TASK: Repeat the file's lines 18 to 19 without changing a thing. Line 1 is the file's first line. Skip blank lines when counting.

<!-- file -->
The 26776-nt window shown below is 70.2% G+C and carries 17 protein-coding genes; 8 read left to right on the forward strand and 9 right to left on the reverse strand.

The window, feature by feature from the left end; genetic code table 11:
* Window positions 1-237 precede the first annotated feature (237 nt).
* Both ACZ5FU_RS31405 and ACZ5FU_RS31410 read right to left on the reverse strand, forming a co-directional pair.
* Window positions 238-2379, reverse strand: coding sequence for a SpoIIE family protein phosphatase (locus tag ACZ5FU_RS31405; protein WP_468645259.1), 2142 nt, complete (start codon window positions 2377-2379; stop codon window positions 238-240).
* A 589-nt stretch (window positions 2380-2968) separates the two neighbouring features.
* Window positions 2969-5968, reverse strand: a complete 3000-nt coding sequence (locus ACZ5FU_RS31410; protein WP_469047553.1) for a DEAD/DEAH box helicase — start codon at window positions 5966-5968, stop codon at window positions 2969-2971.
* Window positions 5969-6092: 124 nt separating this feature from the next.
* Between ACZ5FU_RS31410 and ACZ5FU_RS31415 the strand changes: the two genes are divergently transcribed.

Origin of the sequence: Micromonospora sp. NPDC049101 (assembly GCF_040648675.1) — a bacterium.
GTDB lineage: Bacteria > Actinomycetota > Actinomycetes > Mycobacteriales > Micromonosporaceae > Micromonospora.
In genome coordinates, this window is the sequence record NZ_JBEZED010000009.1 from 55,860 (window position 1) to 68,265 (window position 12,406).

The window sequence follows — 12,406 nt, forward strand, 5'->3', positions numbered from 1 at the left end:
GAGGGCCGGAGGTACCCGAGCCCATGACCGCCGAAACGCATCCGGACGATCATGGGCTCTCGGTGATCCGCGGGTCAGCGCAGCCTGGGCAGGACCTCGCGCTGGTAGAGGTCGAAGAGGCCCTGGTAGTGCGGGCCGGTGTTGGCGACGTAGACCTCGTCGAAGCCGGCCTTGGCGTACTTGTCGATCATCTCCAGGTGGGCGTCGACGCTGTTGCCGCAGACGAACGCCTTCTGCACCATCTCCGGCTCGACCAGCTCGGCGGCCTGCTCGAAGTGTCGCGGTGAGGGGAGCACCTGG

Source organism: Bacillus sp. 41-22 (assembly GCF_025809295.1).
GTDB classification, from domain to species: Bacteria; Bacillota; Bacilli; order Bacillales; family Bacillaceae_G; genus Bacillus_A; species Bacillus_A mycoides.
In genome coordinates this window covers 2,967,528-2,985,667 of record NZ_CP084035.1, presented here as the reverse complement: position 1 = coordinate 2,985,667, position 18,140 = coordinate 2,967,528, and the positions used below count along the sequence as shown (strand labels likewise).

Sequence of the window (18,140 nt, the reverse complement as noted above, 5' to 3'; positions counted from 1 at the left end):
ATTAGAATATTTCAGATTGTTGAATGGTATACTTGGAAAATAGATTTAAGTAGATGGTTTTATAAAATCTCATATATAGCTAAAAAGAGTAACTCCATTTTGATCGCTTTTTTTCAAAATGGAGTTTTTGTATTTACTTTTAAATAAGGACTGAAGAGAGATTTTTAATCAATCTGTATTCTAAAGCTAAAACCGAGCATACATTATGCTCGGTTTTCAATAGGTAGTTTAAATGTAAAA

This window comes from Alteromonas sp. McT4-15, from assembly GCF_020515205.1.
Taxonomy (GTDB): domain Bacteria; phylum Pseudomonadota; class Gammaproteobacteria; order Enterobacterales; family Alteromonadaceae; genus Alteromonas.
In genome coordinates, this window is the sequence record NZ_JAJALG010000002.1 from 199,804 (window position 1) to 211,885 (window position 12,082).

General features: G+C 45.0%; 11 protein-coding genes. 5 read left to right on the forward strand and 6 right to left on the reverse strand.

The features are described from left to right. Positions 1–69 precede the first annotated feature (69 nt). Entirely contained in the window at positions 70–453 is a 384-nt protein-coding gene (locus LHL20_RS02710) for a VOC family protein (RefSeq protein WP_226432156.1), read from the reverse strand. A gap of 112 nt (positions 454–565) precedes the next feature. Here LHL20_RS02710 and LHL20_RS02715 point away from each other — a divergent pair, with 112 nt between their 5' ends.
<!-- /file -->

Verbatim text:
Sequence of the window (18,140 nt, the reverse complement as noted above, 5' to 3'; positions counted from 1 at the left end):
ATTAGAATATTTCAGATTGTTGAATGGTATACTTGGAAAATAGATTTAAGTAGATGGTTTTATAAAATCTCATATATAGCTAAAAAGAGTAACTCCATTTTGATCGCTTTTTTTCAAAATGGAGTTTTTGTATTTACTTTTAAATAAGGACTGAAGAGAGATTTTTAATCAATCTGTATTCTAAAGCTAAAACCGAGCATACATTATGCTCGGTTTTCAATAGGTAGTTTAAATGTAAAA